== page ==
“We need to work together to keep our economic momentum going, allow our manufacturers and farmers to succeed, and make sure hardworking Hoosiers have the opportunity to achieve the American Dream. We need to defend against global threats by working alongside our allies, standing strong against our adversaries, and continuing to rebuild our military. And we need both sides need to come together to fix our broken immigration system and secure our borders.
“I stand ready to work with President Trump, his administration, and my colleagues in Congress to find commonsense solutions that make our country and our communities stronger.”
Walorski, Kuster Reintroduce Bill to Ensure Military Sexual Trauma Survivors Can Access Care
Bipartisan Legislation Expands Eligibility for VA Travel Benefits
WASHINGTON – U.S. Reps. Jackie Walorski (R-Ind.) and Annie Kuster (D-N.H.) today reintroduced bipartisan legislation to help survivors of military sexual trauma (MST) access treatment through the Department of Veterans Affairs (VA). H.R. 713 would make MST survivors eligible for benefits to cover expenses when they need to travel long distances to receive treatment.
“Survivors of military sexual trauma should never face unnecessary barriers to overcoming their physical and psychological pain,” Congresswoman Walorski said. “Keeping our promise to our nation’s veterans is not just about providing the best possible care – it’s about making sure veterans can access the treatment and services they need, regardless of their geographic location or their distance from VA facilities. This bipartisan bill will help survivors of military sexual trauma by expanding eligibility for travel benefits when they need to travel long distances to receive care.”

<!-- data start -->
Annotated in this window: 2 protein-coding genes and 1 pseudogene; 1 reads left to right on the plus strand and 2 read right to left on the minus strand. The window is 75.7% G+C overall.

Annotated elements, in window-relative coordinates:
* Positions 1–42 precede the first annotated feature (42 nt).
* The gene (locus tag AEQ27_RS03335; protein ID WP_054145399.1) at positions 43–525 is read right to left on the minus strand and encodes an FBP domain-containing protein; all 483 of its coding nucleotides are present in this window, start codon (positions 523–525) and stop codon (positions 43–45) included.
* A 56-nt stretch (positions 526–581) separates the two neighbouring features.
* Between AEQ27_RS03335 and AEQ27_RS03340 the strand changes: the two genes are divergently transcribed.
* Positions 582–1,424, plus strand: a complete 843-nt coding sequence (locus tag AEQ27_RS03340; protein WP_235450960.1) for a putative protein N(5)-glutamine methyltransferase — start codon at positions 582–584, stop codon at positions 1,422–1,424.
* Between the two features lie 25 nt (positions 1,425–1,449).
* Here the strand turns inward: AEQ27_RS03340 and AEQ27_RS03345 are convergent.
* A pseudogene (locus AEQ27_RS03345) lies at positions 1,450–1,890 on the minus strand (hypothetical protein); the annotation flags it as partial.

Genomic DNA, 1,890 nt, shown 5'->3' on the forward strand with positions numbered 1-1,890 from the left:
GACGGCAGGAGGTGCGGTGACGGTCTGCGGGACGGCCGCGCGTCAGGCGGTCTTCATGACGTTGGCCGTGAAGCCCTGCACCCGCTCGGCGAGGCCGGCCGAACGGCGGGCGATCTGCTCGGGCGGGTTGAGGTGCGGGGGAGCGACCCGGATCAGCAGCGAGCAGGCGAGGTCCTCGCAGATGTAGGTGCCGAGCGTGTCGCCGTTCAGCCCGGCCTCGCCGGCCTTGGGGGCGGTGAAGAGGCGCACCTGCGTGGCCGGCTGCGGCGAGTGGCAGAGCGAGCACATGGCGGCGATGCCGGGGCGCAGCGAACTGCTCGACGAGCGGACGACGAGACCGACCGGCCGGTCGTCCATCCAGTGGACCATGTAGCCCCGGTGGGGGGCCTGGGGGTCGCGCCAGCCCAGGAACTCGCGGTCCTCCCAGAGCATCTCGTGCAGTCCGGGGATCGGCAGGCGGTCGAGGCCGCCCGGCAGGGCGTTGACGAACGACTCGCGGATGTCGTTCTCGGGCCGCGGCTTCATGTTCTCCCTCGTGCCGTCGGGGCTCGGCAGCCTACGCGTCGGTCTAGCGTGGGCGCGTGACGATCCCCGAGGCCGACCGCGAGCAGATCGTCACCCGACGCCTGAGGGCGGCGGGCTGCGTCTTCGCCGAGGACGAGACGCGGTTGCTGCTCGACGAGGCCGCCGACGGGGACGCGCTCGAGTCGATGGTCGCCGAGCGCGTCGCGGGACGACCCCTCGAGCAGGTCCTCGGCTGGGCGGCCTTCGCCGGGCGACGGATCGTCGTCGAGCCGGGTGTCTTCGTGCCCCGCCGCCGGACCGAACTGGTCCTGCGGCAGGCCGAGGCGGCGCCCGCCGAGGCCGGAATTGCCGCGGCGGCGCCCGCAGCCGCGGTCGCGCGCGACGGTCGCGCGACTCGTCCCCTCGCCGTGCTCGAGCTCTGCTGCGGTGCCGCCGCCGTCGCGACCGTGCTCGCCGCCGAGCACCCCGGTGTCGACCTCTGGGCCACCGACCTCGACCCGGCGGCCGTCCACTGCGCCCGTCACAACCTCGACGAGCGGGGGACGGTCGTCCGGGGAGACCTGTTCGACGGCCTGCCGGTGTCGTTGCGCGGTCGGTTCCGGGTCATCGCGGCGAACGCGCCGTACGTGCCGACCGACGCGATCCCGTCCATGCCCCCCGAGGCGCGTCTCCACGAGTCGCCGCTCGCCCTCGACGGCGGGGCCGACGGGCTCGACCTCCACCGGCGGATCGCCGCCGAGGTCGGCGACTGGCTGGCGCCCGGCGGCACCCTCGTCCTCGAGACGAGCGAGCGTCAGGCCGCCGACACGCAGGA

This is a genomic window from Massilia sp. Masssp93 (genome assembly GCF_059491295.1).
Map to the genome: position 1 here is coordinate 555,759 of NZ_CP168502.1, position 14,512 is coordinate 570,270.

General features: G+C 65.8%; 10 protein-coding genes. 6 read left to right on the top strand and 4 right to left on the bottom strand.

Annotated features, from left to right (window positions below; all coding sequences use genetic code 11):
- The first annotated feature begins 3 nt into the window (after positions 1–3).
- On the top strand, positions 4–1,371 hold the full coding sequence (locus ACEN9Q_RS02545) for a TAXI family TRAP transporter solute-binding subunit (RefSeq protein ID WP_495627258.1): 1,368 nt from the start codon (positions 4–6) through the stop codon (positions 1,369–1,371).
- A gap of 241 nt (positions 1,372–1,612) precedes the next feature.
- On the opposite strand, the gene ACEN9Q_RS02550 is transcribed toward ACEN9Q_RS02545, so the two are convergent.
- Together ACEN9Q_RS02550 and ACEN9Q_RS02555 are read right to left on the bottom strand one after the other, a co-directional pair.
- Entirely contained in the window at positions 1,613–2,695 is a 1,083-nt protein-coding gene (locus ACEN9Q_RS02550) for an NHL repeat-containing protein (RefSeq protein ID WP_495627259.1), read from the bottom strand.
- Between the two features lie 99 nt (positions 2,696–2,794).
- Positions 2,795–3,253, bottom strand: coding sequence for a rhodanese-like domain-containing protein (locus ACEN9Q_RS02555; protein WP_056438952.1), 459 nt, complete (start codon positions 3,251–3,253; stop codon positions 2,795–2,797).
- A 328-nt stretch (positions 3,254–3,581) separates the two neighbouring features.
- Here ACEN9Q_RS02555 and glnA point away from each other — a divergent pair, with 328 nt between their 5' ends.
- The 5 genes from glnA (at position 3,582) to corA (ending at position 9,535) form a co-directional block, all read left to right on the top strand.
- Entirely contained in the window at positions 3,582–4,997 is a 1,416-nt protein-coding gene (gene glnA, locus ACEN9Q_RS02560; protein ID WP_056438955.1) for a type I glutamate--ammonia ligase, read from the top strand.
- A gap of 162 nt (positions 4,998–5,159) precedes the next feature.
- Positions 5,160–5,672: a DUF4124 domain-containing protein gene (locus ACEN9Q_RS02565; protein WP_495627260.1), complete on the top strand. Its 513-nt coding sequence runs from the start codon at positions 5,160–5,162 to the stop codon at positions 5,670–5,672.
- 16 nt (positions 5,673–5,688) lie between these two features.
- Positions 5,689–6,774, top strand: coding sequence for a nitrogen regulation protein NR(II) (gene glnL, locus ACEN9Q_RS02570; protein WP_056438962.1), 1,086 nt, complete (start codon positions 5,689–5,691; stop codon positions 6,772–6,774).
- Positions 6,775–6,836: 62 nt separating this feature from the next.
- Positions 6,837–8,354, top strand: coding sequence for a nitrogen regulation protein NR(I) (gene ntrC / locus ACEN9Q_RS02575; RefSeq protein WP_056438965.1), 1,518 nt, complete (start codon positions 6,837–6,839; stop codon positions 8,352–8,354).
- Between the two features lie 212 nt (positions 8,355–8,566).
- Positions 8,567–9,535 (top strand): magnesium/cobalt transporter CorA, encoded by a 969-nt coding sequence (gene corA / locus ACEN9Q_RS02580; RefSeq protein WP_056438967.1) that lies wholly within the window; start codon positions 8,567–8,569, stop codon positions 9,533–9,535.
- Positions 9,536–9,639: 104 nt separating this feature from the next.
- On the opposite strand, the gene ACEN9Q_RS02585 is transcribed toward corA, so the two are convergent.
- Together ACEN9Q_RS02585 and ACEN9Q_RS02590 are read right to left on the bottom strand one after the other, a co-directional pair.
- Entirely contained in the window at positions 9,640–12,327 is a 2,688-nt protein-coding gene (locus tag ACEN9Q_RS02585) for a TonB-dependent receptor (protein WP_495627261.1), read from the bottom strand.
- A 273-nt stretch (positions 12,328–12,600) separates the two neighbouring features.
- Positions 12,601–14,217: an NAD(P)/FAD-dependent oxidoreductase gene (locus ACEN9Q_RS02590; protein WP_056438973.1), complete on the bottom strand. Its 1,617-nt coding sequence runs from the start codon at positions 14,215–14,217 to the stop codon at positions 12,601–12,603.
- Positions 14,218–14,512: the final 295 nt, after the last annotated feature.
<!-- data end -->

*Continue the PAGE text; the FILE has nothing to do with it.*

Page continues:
“The prevalence of sexual trauma in the military is outrageous,” said Kuster. “Sadly, many survivors of military sexual trauma face challenges in accessing the physical and mental health services they need when they return home, because the VA does not provide travel benefits to all victims of MST. This failure must end. It’s critical that survivors are able access care that will help them recover from this trauma.”
The crisis of servicemembers experiencing sexual assault and harassment remains a serious problem in the military. According to VA data, approximately one in four women and one in 10 men seeking VA care say they experienced military sexual trauma. In fiscal year 2017, the Department of Defense (DoD) received 6,769 reports of sexual assault involving servicemembers, a nearly 10 percent increase over the previous year.
The VA provides counseling, health care services, and other treatment to veterans who experienced MST. However, many survivors must travel long distances to receive treatment but are unable to obtain travel benefits to access the care they need. H.R. 713 would allow veterans to be reimbursed for travel outside their Veterans Integrated Service Network (VISN) when seeking treatment related to MST.
A 2012 VA Office of Inspector General (OIG) report found the VA’s Beneficiary Travel policy does not align with its MST treatment policy, under which MST patients are referred to programs that are clinically indicated regardless of geographic location. Veterans with MST are often admitted to programs outside their VISN, but obtaining authorization for travel funding is frequently cited as a problem.
Walorski, Brownley Introduce Bipartisan Bill to Help More Veterans Become Entrepreneurs